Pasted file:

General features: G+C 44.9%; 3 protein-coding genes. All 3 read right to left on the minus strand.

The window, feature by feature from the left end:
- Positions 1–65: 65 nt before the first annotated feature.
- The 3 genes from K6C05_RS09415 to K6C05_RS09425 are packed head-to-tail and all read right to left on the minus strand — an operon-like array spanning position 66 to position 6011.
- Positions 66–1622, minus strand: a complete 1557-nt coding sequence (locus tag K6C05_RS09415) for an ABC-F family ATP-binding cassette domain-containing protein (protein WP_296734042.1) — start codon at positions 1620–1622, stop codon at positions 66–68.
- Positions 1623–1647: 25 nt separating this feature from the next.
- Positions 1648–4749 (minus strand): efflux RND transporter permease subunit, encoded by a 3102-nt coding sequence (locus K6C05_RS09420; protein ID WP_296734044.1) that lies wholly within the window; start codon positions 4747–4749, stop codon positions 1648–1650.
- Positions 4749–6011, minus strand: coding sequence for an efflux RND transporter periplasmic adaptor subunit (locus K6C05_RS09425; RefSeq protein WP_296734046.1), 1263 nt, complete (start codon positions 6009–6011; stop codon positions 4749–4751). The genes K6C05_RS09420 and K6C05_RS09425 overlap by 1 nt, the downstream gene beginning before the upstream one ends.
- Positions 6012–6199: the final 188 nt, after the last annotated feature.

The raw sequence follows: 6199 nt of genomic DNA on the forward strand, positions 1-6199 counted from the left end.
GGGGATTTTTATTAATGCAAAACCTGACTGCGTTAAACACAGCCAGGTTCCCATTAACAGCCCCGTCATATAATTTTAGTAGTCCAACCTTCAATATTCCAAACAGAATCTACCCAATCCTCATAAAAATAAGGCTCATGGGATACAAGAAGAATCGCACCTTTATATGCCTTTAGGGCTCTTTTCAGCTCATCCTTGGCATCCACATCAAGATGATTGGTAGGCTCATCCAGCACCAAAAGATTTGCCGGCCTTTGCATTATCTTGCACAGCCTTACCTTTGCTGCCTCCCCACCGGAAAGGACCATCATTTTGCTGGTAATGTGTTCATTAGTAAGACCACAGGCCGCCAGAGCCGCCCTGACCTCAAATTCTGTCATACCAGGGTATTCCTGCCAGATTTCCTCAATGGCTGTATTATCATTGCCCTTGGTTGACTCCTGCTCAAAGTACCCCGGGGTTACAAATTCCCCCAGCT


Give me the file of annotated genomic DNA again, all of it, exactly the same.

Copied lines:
General features: G+C 44.9%; 3 protein-coding genes. All 3 read right to left on the minus strand.

The window, feature by feature from the left end:
- Positions 1–65: 65 nt before the first annotated feature.
- The 3 genes from K6C05_RS09415 to K6C05_RS09425 are packed head-to-tail and all read right to left on the minus strand — an operon-like array spanning position 66 to position 6011.
- Positions 66–1622, minus strand: a complete 1557-nt coding sequence (locus tag K6C05_RS09415) for an ABC-F family ATP-binding cassette domain-containing protein (protein WP_296734042.1) — start codon at positions 1620–1622, stop codon at positions 66–68.
- Positions 1623–1647: 25 nt separating this feature from the next.
- Positions 1648–4749 (minus strand): efflux RND transporter permease subunit, encoded by a 3102-nt coding sequence (locus K6C05_RS09420; protein ID WP_296734044.1) that lies wholly within the window; start codon positions 4747–4749, stop codon positions 1648–1650.
- Positions 4749–6011, minus strand: coding sequence for an efflux RND transporter periplasmic adaptor subunit (locus K6C05_RS09425; RefSeq protein WP_296734046.1), 1263 nt, complete (start codon positions 6009–6011; stop codon positions 4749–4751). The genes K6C05_RS09420 and K6C05_RS09425 overlap by 1 nt, the downstream gene beginning before the upstream one ends.
- Positions 6012–6199: the final 188 nt, after the last annotated feature.

The raw sequence follows: 6199 nt of genomic DNA on the forward strand, positions 1-6199 counted from the left end.
GGGGATTTTTATTAATGCAAAACCTGACTGCGTTAAACACAGCCAGGTTCCCATTAACAGCCCCGTCATATAATTTTAGTAGTCCAACCTTCAATATTCCAAACAGAATCTACCCAATCCTCATAAAAATAAGGCTCATGGGATACAAGAAGAATCGCACCTTTATATGCCTTTAGGGCTCTTTTCAGCTCATCCTTGGCATCCACATCAAGATGATTGGTAGGCTCATCCAGCACCAAAAGATTTGCCGGCCTTTGCATTATCTTGCACAGCCTTACCTTTGCTGCCTCCCCACCGGAAAGGACCATCATTTTGCTGGTAATGTGTTCATTAGTAAGACCACAGGCCGCCAGAGCCGCCCTGACCTCAAATTCTGTCATACCAGGGTATTCCTGCCAGATTTCCTCAATGGCTGTATTATCATTGCCCTTGGTTGACTCCTGCTCAAAGTACCCCGGGGTTACAAATTCCCCCAGCT